The little orange Halloween box that stopped a war
Remember those little pumpkin-coloured, cardboard UNICEF boxes the kids would carry while trick-or-treating on Halloween? They always made UNICEF top-of-mind with Canadians at this time of year. These days, we encourage Canadians to continue their UNICEF support through Survival Gifts that protect the health and safety of children all over the world.
Despite the great need that continues today, there is good news to share – and Canadians can feel proud about being a key part of it.
As part of the UN, UNICEF has literally been able to stop wars – at least temporarily – so that our teams could get to children in battle-scarred regions like Afghanistan, Bosnia and El Salvador, in order to vaccinate them against potentially deadly diseases. In a few cases, these “days of tranquility” have led to longer, stronger ceasefires and given warring factions enough pause to decide to come to the peace talks table.
As the world’s largest global purchaser of vaccines, last year we immunized one-third of the world’s children. We’ve got polio on the run – from some 350,000 children afflicted worldwide every year in the late 1980s to fewer than 250 reported cases last year. In 2013, only three countries Pakistan, Afghanistan and Nigeria, remain polio-endemic, down from more than 125 in 1988. We’re on the cusp of wiping polio off the face of the earth, as was done with smallpox over three decades ago.
In 33 countries where newborn babies infected with tetanus would often die within days of birth in excruciating pain, we have been able to eliminate maternal neonatal tetanus through vaccination. Worldwide, the death rate has been cut by 90 per cent over the past 20 years, and we’re on track to eliminate MNT by 2017.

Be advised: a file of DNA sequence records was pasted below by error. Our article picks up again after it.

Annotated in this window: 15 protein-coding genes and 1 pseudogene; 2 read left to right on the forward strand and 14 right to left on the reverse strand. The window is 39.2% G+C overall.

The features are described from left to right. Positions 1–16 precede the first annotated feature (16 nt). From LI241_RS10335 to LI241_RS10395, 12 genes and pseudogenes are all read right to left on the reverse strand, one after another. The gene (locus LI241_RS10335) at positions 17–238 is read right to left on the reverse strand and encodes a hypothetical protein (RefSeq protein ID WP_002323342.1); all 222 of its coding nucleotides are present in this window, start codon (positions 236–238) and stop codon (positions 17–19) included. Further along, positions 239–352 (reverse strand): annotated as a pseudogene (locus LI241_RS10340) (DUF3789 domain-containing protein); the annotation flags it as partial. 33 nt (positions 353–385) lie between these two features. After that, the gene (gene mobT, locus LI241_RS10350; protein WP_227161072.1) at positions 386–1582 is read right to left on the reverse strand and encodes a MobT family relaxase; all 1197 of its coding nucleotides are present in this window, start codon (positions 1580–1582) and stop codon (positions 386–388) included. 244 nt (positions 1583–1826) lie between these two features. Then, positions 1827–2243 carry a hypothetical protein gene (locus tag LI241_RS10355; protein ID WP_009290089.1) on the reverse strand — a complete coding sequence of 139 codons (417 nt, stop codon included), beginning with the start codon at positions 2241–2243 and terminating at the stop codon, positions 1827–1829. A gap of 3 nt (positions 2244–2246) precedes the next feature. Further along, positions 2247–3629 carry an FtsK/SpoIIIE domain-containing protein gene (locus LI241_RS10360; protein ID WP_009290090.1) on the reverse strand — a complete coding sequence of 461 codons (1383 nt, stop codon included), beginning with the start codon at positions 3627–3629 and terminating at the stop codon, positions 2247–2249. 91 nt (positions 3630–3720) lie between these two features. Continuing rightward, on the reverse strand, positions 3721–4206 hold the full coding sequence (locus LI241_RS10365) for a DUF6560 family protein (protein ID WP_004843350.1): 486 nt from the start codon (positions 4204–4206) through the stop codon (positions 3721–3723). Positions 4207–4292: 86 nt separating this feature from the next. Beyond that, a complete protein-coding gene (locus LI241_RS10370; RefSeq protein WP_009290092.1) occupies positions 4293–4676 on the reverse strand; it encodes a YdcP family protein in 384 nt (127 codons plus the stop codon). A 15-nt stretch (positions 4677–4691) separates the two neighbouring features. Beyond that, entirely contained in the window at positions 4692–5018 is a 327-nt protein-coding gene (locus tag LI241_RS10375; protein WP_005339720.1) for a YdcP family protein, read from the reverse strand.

In other countries we have worked with national governments to overhaul their education systems, get birth certificates for undocumented children (more than 29 million in 80 countries in 2012) and secure freedom for child soldiers from a life of forced combat and exploitation.
These successes underscore our core philosophy, which says “No Child Too Far.” There is literally no place on earth we won’t go, not matter what it takes to get there, in order to save the life of a child. That means being there full-time, in over 190 countries, before, during and after disaster, war or famine strikes, using our status as part of the United Nations to work with national governments and bring about lasting change.
Amid the horrifying conflict in Syria, right now, UNICEF is helping to provide emergency medical care, vaccinations, clean water, psychological care and learning programs for millions of children in that country and refugees huddled in camps and shelters in Turkey, Egypt, Jordan, Iraq and Lebanon.
Despite the successes worth celebrating, the need continues in the effort to save children in many hard-to-reach places from disease, disaster and violence. While you won’t see any little orange boxes this Hallowe’en, we do hope that you’ll nonetheless think about the children in some of the most remote corners of our vast global village, while you’re celebrating with the kids in your own neighbourhood this year.
Survival Gifts can be purchased through survivalgifts.ca.